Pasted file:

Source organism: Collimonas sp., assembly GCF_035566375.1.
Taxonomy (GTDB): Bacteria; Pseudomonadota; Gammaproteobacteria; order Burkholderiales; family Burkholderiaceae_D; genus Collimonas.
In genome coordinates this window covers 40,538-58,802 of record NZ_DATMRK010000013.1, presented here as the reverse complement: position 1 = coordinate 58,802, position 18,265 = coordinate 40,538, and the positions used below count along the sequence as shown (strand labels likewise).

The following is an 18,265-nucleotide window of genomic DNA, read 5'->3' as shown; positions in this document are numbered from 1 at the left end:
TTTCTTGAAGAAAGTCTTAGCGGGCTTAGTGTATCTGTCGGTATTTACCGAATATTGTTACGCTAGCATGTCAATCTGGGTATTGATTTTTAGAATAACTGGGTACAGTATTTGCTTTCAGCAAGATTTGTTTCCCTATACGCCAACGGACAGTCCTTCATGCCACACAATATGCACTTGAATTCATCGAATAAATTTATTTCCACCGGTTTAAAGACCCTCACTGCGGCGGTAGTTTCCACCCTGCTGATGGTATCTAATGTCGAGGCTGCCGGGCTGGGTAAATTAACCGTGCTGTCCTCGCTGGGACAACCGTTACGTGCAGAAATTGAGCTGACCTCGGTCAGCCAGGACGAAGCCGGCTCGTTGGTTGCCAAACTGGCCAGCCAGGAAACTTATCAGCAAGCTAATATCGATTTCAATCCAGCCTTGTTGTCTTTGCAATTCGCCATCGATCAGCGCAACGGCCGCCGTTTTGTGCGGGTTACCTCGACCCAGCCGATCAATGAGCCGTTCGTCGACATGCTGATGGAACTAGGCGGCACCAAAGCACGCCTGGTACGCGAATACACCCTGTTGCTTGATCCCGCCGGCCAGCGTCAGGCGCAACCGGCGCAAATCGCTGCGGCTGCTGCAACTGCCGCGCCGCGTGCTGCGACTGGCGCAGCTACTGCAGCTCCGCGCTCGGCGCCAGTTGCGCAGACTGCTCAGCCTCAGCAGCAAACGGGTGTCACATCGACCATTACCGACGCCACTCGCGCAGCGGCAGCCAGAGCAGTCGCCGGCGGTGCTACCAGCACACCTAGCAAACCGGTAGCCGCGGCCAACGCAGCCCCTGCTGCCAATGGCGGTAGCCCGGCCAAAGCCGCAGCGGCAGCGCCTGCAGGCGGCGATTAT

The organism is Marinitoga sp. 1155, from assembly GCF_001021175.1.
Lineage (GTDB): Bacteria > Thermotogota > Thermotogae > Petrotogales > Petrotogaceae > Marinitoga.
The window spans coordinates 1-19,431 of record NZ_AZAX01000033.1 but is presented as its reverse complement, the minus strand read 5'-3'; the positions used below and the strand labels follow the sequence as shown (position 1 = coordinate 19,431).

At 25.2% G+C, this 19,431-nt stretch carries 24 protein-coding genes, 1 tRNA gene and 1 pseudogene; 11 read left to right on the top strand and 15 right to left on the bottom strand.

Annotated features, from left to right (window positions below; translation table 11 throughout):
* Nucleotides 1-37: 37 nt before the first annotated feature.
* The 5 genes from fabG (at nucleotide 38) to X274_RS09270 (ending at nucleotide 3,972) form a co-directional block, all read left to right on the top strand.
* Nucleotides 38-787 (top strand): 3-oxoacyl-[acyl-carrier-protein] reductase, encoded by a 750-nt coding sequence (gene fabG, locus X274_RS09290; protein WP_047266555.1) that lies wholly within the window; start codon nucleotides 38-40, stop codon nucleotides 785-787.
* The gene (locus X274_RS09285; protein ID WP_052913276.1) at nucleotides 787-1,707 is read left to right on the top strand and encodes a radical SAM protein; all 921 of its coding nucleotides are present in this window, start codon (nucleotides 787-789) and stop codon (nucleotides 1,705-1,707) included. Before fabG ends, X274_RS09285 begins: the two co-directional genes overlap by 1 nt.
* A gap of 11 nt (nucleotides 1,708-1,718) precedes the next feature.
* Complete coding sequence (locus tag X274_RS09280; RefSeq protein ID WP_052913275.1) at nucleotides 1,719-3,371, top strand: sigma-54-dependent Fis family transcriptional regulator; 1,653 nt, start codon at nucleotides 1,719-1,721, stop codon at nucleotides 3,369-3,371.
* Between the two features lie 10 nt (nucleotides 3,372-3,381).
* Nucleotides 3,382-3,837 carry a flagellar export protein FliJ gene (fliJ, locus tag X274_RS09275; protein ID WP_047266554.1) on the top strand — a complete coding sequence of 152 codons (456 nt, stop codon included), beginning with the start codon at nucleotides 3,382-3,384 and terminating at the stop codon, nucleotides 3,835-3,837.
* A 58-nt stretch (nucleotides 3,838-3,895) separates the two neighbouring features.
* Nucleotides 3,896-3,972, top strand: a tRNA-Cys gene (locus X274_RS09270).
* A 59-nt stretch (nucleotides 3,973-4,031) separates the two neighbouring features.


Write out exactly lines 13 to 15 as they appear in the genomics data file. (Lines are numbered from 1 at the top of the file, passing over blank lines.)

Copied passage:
* Nucleotides 38-787 (top strand): 3-oxoacyl-[acyl-carrier-protein] reductase, encoded by a 750-nt coding sequence (gene fabG, locus X274_RS09290; protein WP_047266555.1) that lies wholly within the window; start codon nucleotides 38-40, stop codon nucleotides 785-787.
* The gene (locus X274_RS09285; protein ID WP_052913276.1) at nucleotides 787-1,707 is read left to right on the top strand and encodes a radical SAM protein; all 921 of its coding nucleotides are present in this window, start codon (nucleotides 787-789) and stop codon (nucleotides 1,705-1,707) included. Before fabG ends, X274_RS09285 begins: the two co-directional genes overlap by 1 nt.
* A gap of 11 nt (nucleotides 1,708-1,718) precedes the next feature.